After a two year hiatus, Formula One was due to resurface in the desert setting of Bahrain, at the Sahkir International Circuit, with the 2011 race being postponed, then cancelled off the calendar all together, as a result of mass demonstrations and protests about the race going ahead. Fast forward to the beginning of 2012, and yet again, the announcement of Bahrain holding a race, meant that people were up in arms again over the race being held.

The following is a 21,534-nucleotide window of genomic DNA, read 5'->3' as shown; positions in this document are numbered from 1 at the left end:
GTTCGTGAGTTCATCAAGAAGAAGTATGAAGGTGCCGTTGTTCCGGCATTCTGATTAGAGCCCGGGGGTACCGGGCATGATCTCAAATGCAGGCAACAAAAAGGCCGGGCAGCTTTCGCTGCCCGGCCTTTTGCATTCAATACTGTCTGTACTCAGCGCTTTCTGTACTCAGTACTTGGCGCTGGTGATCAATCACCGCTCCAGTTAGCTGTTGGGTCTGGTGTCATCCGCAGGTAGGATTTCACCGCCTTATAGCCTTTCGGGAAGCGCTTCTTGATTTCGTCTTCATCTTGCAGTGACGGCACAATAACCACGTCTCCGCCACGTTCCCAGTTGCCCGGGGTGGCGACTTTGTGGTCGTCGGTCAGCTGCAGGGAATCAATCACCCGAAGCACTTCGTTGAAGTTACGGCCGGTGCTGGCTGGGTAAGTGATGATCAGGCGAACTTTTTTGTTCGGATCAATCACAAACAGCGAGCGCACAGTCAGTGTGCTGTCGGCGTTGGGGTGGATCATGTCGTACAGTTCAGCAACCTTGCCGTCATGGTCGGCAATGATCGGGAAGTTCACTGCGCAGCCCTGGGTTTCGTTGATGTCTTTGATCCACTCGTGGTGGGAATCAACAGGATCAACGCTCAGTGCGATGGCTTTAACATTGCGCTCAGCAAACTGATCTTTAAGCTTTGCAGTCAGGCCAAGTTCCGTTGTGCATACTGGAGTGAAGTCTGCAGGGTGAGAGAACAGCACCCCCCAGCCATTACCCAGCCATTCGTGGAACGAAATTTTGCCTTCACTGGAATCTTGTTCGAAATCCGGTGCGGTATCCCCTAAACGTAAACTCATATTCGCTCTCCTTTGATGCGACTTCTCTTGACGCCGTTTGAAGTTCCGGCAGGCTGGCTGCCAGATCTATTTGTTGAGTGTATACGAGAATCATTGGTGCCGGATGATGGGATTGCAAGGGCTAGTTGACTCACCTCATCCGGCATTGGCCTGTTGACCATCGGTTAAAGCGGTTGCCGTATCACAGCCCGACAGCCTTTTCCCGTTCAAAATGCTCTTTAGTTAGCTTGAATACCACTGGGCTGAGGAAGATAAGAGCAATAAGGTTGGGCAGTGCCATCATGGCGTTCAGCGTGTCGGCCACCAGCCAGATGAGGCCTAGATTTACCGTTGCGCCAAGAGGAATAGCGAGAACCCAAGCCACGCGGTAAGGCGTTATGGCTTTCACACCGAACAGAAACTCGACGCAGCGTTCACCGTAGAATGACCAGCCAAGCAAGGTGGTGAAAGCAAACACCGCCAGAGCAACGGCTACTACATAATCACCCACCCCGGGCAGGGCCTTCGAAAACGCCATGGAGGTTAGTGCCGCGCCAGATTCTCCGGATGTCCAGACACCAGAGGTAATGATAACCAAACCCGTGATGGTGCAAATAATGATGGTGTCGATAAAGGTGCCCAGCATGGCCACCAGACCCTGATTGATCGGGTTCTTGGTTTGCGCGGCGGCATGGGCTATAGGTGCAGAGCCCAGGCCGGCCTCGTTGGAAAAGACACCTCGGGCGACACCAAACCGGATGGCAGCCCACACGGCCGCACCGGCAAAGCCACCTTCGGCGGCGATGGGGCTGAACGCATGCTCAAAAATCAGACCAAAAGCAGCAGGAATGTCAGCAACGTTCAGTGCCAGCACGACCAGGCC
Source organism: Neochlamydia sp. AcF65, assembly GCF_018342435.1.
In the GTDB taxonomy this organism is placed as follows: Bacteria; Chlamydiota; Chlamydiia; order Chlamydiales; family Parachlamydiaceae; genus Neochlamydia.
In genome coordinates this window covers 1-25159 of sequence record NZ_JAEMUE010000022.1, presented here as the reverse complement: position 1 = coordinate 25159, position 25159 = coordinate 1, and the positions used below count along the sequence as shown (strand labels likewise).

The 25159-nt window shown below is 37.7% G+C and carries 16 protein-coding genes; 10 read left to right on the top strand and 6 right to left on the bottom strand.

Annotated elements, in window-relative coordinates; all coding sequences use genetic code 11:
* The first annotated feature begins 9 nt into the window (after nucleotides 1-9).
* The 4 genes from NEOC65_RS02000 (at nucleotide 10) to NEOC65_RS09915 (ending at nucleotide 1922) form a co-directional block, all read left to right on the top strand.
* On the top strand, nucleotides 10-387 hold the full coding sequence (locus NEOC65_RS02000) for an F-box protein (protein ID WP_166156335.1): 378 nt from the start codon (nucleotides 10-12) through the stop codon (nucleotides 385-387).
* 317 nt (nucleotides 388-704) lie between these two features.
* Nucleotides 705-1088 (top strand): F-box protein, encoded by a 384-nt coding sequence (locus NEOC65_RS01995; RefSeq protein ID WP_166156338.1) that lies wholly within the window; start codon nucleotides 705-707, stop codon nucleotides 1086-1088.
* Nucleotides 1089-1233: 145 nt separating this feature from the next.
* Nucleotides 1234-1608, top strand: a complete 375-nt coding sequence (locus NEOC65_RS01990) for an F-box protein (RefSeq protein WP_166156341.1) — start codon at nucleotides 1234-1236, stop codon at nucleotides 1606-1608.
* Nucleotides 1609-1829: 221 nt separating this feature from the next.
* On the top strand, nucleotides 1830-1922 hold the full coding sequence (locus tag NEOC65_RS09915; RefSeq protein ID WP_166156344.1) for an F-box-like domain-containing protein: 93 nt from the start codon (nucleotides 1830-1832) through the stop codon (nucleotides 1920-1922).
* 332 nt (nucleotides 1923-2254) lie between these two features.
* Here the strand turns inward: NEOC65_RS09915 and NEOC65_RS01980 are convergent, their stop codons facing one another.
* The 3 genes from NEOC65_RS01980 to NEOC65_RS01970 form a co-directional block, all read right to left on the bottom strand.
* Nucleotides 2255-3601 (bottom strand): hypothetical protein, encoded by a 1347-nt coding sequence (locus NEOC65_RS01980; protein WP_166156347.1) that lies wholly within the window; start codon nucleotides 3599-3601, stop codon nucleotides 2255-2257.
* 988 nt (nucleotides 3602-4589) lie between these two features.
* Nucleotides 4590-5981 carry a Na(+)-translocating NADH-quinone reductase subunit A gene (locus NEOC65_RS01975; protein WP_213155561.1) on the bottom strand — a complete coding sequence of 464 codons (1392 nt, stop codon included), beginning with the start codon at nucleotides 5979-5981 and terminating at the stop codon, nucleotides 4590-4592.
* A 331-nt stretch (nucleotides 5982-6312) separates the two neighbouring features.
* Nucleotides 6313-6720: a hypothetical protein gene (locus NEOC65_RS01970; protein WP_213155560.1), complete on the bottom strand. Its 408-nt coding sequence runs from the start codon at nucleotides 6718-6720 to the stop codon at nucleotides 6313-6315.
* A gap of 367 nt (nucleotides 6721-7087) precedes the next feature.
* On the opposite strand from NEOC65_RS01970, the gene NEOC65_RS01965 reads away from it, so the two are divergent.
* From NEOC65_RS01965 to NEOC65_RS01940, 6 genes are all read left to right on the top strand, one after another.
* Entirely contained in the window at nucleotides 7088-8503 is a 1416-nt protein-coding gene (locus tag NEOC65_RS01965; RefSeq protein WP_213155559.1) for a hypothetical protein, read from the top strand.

And as it drew closer to the race itself, there were members of the Sahara Force India team that went back home, as a result of an incident they stumbled across, which was a demonstration involving police and petrol bombs, as well as some of the Sauber F1 team coming across unrest as well. In many ways, there was a barrage of incidents, deaths and numerous statements from both FIA president Jean Todt and FOM chairman Bernie Ecclestone, saying that it was OK for the teams to travel to the kingdom to race. In his usual tough talking and uncompromising demeanour, Bernie did add fuel to the fire, by talking about the media to an extent that they were creating stories to provoke reaction. But enough about politics, it was almost back to normality for the teams and drivers this time around, after a short respite after the dominance of Mercedes and Nico Rosberg in Shanghai.